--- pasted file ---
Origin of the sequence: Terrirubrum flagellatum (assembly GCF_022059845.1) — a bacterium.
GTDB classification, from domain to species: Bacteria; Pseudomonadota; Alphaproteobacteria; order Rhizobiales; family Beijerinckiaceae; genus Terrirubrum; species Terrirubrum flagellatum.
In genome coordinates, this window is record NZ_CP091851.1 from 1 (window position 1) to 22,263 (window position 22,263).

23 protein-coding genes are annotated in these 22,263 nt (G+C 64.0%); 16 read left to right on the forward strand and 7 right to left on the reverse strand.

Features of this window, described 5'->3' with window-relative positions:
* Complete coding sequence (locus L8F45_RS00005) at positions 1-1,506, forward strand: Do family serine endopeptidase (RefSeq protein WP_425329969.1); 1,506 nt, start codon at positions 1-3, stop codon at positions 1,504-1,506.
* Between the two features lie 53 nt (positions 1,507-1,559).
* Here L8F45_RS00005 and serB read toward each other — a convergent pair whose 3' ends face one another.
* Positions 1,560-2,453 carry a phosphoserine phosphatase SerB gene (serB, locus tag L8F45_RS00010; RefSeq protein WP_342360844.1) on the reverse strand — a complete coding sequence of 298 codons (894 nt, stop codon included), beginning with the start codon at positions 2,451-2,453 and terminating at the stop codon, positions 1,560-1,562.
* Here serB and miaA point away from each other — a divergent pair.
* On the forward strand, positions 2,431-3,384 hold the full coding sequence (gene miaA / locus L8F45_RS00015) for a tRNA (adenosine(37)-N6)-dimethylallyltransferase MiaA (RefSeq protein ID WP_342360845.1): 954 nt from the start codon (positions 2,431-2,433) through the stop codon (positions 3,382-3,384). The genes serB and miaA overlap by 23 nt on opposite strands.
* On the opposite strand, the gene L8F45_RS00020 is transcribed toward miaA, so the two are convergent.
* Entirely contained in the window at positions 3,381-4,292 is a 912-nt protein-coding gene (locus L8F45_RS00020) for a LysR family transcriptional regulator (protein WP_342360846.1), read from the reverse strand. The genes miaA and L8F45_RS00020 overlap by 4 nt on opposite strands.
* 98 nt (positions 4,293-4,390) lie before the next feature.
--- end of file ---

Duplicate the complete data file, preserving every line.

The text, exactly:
Origin of the sequence: Terrirubrum flagellatum (assembly GCF_022059845.1) — a bacterium.
GTDB classification, from domain to species: Bacteria; Pseudomonadota; Alphaproteobacteria; order Rhizobiales; family Beijerinckiaceae; genus Terrirubrum; species Terrirubrum flagellatum.
In genome coordinates, this window is record NZ_CP091851.1 from 1 (window position 1) to 22,263 (window position 22,263).

23 protein-coding genes are annotated in these 22,263 nt (G+C 64.0%); 16 read left to right on the forward strand and 7 right to left on the reverse strand.

Features of this window, described 5'->3' with window-relative positions:
* Complete coding sequence (locus L8F45_RS00005) at positions 1-1,506, forward strand: Do family serine endopeptidase (RefSeq protein WP_425329969.1); 1,506 nt, start codon at positions 1-3, stop codon at positions 1,504-1,506.
* Between the two features lie 53 nt (positions 1,507-1,559).
* Here L8F45_RS00005 and serB read toward each other — a convergent pair whose 3' ends face one another.
* Positions 1,560-2,453 carry a phosphoserine phosphatase SerB gene (serB, locus tag L8F45_RS00010; RefSeq protein WP_342360844.1) on the reverse strand — a complete coding sequence of 298 codons (894 nt, stop codon included), beginning with the start codon at positions 2,451-2,453 and terminating at the stop codon, positions 1,560-1,562.
* Here serB and miaA point away from each other — a divergent pair.
* On the forward strand, positions 2,431-3,384 hold the full coding sequence (gene miaA / locus L8F45_RS00015) for a tRNA (adenosine(37)-N6)-dimethylallyltransferase MiaA (RefSeq protein ID WP_342360845.1): 954 nt from the start codon (positions 2,431-2,433) through the stop codon (positions 3,382-3,384). The genes serB and miaA overlap by 23 nt on opposite strands.
* On the opposite strand, the gene L8F45_RS00020 is transcribed toward miaA, so the two are convergent.
* Entirely contained in the window at positions 3,381-4,292 is a 912-nt protein-coding gene (locus L8F45_RS00020) for a LysR family transcriptional regulator (protein WP_342360846.1), read from the reverse strand. The genes miaA and L8F45_RS00020 overlap by 4 nt on opposite strands.
* 98 nt (positions 4,293-4,390) lie before the next feature.